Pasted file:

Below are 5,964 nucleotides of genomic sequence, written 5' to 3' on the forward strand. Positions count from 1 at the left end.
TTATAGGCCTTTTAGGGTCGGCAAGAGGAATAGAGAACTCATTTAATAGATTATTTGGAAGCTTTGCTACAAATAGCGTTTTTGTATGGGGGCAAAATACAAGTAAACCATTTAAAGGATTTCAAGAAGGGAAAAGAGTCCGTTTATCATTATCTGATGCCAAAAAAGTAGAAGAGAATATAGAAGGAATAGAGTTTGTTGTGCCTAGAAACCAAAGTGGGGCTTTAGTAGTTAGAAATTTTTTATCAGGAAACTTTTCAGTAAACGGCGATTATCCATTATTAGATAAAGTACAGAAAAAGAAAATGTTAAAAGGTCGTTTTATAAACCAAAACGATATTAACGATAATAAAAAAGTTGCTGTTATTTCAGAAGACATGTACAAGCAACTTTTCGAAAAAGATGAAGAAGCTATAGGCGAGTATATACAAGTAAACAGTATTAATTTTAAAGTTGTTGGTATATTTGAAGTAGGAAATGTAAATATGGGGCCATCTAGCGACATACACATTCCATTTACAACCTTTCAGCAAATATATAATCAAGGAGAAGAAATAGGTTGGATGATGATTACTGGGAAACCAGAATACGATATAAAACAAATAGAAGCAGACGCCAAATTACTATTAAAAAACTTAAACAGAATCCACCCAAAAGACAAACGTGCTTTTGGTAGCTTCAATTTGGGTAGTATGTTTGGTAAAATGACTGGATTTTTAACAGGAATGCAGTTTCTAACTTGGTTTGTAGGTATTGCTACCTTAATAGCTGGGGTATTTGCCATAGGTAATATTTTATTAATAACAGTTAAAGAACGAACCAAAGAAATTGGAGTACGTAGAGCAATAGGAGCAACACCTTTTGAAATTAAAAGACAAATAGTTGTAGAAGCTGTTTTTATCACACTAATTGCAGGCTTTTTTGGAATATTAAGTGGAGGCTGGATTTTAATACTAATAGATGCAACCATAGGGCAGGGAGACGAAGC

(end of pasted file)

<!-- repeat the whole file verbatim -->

Below are 5,964 nucleotides of genomic sequence, written 5' to 3' on the forward strand. Positions count from 1 at the left end.
TTATAGGCCTTTTAGGGTCGGCAAGAGGAATAGAGAACTCATTTAATAGATTATTTGGAAGCTTTGCTACAAATAGCGTTTTTGTATGGGGGCAAAATACAAGTAAACCATTTAAAGGATTTCAAGAAGGGAAAAGAGTCCGTTTATCATTATCTGATGCCAAAAAAGTAGAAGAGAATATAGAAGGAATAGAGTTTGTTGTGCCTAGAAACCAAAGTGGGGCTTTAGTAGTTAGAAATTTTTTATCAGGAAACTTTTCAGTAAACGGCGATTATCCATTATTAGATAAAGTACAGAAAAAGAAAATGTTAAAAGGTCGTTTTATAAACCAAAACGATATTAACGATAATAAAAAAGTTGCTGTTATTTCAGAAGACATGTACAAGCAACTTTTCGAAAAAGATGAAGAAGCTATAGGCGAGTATATACAAGTAAACAGTATTAATTTTAAAGTTGTTGGTATATTTGAAGTAGGAAATGTAAATATGGGGCCATCTAGCGACATACACATTCCATTTACAACCTTTCAGCAAATATATAATCAAGGAGAAGAAATAGGTTGGATGATGATTACTGGGAAACCAGAATACGATATAAAACAAATAGAAGCAGACGCCAAATTACTATTAAAAAACTTAAACAGAATCCACCCAAAAGACAAACGTGCTTTTGGTAGCTTCAATTTGGGTAGTATGTTTGGTAAAATGACTGGATTTTTAACAGGAATGCAGTTTCTAACTTGGTTTGTAGGTATTGCTACCTTAATAGCTGGGGTATTTGCCATAGGTAATATTTTATTAATAACAGTTAAAGAACGAACCAAAGAAATTGGAGTACGTAGAGCAATAGGAGCAACACCTTTTGAAATTAAAAGACAAATAGTTGTAGAAGCTGTTTTTATCACACTAATTGCAGGCTTTTTTGGAATATTAAGTGGAGGCTGGATTTTAATACTAATAGATGCAACCATAGGGCAGGGAGACGAAGC